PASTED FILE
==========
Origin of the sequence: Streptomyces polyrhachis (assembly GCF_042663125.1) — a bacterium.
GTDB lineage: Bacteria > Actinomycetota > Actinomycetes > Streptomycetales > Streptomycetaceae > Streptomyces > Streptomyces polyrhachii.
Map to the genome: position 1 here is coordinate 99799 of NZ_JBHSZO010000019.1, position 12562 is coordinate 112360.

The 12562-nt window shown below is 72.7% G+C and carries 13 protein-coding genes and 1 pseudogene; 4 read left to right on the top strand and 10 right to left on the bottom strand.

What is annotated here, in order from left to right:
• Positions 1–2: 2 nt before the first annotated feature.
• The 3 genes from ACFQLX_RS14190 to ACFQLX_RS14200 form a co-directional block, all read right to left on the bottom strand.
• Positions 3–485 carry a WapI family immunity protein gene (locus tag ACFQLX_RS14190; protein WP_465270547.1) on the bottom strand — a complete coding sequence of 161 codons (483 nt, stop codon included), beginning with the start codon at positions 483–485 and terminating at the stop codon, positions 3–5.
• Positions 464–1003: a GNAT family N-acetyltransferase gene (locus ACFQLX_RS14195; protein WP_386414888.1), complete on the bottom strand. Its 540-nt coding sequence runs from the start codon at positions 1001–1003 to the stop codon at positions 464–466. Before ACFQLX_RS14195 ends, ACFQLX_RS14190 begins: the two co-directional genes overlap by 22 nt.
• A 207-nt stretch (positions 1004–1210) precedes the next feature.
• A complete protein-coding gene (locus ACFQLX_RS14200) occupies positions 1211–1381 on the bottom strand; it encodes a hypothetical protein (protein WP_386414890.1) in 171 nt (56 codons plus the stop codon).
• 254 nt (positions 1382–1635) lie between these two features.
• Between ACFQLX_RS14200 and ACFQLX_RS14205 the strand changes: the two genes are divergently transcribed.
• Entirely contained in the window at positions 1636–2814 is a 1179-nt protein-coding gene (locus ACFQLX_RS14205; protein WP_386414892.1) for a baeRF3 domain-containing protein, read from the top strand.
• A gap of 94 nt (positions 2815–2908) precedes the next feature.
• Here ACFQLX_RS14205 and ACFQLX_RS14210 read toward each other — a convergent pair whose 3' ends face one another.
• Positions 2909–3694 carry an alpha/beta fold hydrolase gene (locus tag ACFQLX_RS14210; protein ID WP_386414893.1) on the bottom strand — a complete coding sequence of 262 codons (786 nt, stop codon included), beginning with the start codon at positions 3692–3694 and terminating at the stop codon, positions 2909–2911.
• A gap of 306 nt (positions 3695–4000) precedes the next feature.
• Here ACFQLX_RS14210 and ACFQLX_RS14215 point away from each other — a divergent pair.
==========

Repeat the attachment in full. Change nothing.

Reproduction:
Origin of the sequence: Streptomyces polyrhachis (assembly GCF_042663125.1) — a bacterium.
GTDB lineage: Bacteria > Actinomycetota > Actinomycetes > Streptomycetales > Streptomycetaceae > Streptomyces > Streptomyces polyrhachii.
Map to the genome: position 1 here is coordinate 99799 of NZ_JBHSZO010000019.1, position 12562 is coordinate 112360.

The 12562-nt window shown below is 72.7% G+C and carries 13 protein-coding genes and 1 pseudogene; 4 read left to right on the top strand and 10 right to left on the bottom strand.

What is annotated here, in order from left to right:
• Positions 1–2: 2 nt before the first annotated feature.
• The 3 genes from ACFQLX_RS14190 to ACFQLX_RS14200 form a co-directional block, all read right to left on the bottom strand.
• Positions 3–485 carry a WapI family immunity protein gene (locus tag ACFQLX_RS14190; protein WP_465270547.1) on the bottom strand — a complete coding sequence of 161 codons (483 nt, stop codon included), beginning with the start codon at positions 483–485 and terminating at the stop codon, positions 3–5.
• Positions 464–1003: a GNAT family N-acetyltransferase gene (locus ACFQLX_RS14195; protein WP_386414888.1), complete on the bottom strand. Its 540-nt coding sequence runs from the start codon at positions 1001–1003 to the stop codon at positions 464–466. Before ACFQLX_RS14195 ends, ACFQLX_RS14190 begins: the two co-directional genes overlap by 22 nt.
• A 207-nt stretch (positions 1004–1210) precedes the next feature.
• A complete protein-coding gene (locus ACFQLX_RS14200) occupies positions 1211–1381 on the bottom strand; it encodes a hypothetical protein (protein WP_386414890.1) in 171 nt (56 codons plus the stop codon).
• 254 nt (positions 1382–1635) lie between these two features.
• Between ACFQLX_RS14200 and ACFQLX_RS14205 the strand changes: the two genes are divergently transcribed.
• Entirely contained in the window at positions 1636–2814 is a 1179-nt protein-coding gene (locus ACFQLX_RS14205; protein WP_386414892.1) for a baeRF3 domain-containing protein, read from the top strand.
• A gap of 94 nt (positions 2815–2908) precedes the next feature.
• Here ACFQLX_RS14205 and ACFQLX_RS14210 read toward each other — a convergent pair whose 3' ends face one another.
• Positions 2909–3694 carry an alpha/beta fold hydrolase gene (locus tag ACFQLX_RS14210; protein ID WP_386414893.1) on the bottom strand — a complete coding sequence of 262 codons (786 nt, stop codon included), beginning with the start codon at positions 3692–3694 and terminating at the stop codon, positions 2909–2911.
• A gap of 306 nt (positions 3695–4000) precedes the next feature.
• Here ACFQLX_RS14210 and ACFQLX_RS14215 point away from each other — a divergent pair.